Literature: One Buttock Playing: The Art of Possibilites

I am getting a bit bored by the redundancy in this book, as well as by Mr. Zander’s monumental ego. I think it might work better distilled to one long essay rather than being drawn out into a book, giving me so much time with his self-congratulation and somewhat pretentious language flourishes (though she is worse than he in this I think). But still the central insights of openness to possibilities, of connection to the moment and to community are true and powerful.

The worst catch phrase so far in the book, one that I will not adopt, is “one-buttock playing”. Perhaps he finds the irony of its relationship to the idiom “half-assed” amusing. But just as Roz spoke about the way language and conceptions can create a resistive inner reality, I feel this linguistic connection to half-assed doing just that with this catch phrase, probably because I am not a piano player and so have no somatic connection to how one’s buttocks feel as one plays passionately.

A few years ago, I suppose in a bit of a midlife crisis, I gave up my movie career and moved up to Berkeley to try and fulfill my youthful dreams as a starving artist. I lived in a cold and leaky shipping container on ramen and dumpster diving while trying to make art in the brilliant, punk rock artistic community I had come to know from Burning Man.

My solar installation at The Shipyard

I was too old and too much of a hippie to thrive among them. Most of my memories from those times are of bitter cold, loneliness and frighteningly drunken and angry young men, but one of the things that still shines in my heart was my regular Tuesday night trips to the venerable Freight & Salvage’s open-mike nights, where for only 2 bucks, I could get a whole evening’s entertainment.

And it was good, often really good, to me paradoxically good because these were almost never very good players. What I discovered there was that the reputation and history of that stage tended to bring out a commitment in these artists, who would throw themselves into their performances with a gusto and presence that imbued even mediocre playing with a sense of humanity and emotion that were unmistakable and immensely moving.

I think this is what Zander is getting at in these chapters about the way things are and giving way to passion, however misguided and egocentric his ensconcing of “one buttock playing” and “beyond the fuck it” as tropes of wisdom and insight.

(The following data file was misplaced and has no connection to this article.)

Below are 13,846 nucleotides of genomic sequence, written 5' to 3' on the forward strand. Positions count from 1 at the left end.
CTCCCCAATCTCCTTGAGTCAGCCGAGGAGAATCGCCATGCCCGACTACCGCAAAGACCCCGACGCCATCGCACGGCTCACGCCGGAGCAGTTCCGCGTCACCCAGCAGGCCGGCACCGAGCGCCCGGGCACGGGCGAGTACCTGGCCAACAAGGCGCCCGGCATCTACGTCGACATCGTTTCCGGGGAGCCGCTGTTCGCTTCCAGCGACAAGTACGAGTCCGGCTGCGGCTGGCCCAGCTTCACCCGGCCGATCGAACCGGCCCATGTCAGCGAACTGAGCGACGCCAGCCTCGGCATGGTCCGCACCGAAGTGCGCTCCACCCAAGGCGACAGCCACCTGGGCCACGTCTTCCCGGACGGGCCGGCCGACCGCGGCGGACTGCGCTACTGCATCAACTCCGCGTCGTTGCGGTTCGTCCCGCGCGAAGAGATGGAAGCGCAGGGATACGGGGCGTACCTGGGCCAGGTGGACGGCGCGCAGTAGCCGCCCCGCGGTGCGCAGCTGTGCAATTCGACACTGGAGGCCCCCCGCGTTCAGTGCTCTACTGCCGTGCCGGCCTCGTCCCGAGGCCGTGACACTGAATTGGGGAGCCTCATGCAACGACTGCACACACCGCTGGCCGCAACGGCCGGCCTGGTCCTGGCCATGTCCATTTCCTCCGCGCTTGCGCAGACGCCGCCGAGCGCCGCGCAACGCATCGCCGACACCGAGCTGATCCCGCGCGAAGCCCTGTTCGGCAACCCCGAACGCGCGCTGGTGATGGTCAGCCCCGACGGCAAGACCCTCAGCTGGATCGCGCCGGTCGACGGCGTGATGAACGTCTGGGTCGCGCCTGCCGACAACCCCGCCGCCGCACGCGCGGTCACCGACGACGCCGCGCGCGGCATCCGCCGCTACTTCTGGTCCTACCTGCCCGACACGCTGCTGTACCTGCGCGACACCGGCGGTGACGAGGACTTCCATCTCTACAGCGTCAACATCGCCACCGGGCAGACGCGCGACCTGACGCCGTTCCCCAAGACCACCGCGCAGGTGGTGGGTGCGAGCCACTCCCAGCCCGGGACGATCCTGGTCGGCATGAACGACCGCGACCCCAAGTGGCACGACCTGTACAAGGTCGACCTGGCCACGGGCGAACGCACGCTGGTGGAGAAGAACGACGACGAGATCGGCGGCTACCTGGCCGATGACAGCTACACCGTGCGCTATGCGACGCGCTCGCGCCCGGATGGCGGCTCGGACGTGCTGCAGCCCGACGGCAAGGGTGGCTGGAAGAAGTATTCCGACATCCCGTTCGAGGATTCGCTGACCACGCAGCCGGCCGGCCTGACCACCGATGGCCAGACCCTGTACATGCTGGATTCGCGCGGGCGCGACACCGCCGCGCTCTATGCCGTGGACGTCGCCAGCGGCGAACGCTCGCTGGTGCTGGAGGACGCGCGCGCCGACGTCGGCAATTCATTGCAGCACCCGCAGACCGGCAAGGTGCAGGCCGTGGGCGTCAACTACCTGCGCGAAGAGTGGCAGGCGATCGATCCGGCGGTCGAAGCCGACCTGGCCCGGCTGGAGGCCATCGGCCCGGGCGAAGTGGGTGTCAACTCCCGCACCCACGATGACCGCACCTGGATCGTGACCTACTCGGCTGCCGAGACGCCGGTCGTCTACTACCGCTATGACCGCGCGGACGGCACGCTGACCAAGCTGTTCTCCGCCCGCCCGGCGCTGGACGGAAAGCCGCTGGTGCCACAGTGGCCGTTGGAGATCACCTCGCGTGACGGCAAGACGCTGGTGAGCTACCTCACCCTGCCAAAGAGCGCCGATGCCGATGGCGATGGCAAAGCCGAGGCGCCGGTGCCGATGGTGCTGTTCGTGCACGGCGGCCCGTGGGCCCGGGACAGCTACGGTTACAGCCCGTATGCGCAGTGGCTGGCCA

5 thoughts on “Literature: One Buttock Playing: The Art of Possibilites

  1. Nesdon,
    Perhaps as a musician, I can relate to the idea of “one buttock playing”. Musically, I think it’s about not so much focusing on the technical aspects of the music (notes, rhythms, etc.), but making the music expressive and emotional, which is what makes it come alive, therefore moving the player to one buttock instead of two. I think everyone can come up with their own ideas for applying that to other areas of life, but that’s what I got out of it, musically, anyway.

    • I think I can understand it as not just sitting there and playing with your fingers, but playing with one’s whole body. What I was saying about Freight and Salvage and commitment was in agreement with this, but I just think idiom is poor. Particularly beyond the half-assed connotation, as it reeks a bit of dirty old man to me. This is what may be specific to piano players who actually have a connection to that feeling of being up on one cheek.

  2. First I must say that your first picture of Bush conducting is incredibly scary 🙂 

Nesdon, I understand where you’re coming from when you say the book is becoming redundant and a bit self-serving. Being a typically modest person myself, perhaps this is also part of the message of the book – to be more self-congratulating and open about what you bring to this world.

I also must say that I envy your drive and courage to seek out your passions. In my first post about the reading, I talked a lot about how I simply followed the mold I felt I was supposed to stay in and took very little risks in my life, and now I feel too old and scared to take risks like you have and still seem to do.

Once again, Nesdon, you have written an excellent post full of imagery and great points. Thank you!

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  4. I love the juxtaposition in your comments between one-buttock and half-assed. Too funny. Thanks for sharing your journey into stepping away from the safe path and trying to follow your dream. It would seem that it didn’t bring you to the place that you were hoping and that shades your disposition. Great comments about the Freight & Salvage open-mic nights, as an amateur musician I can appreciate the idea of playing beyond one’s talent via the passion for the music. Technical proficiency can be impressive, but it’s what the musician(s) communicate of themselves that makes all the difference.

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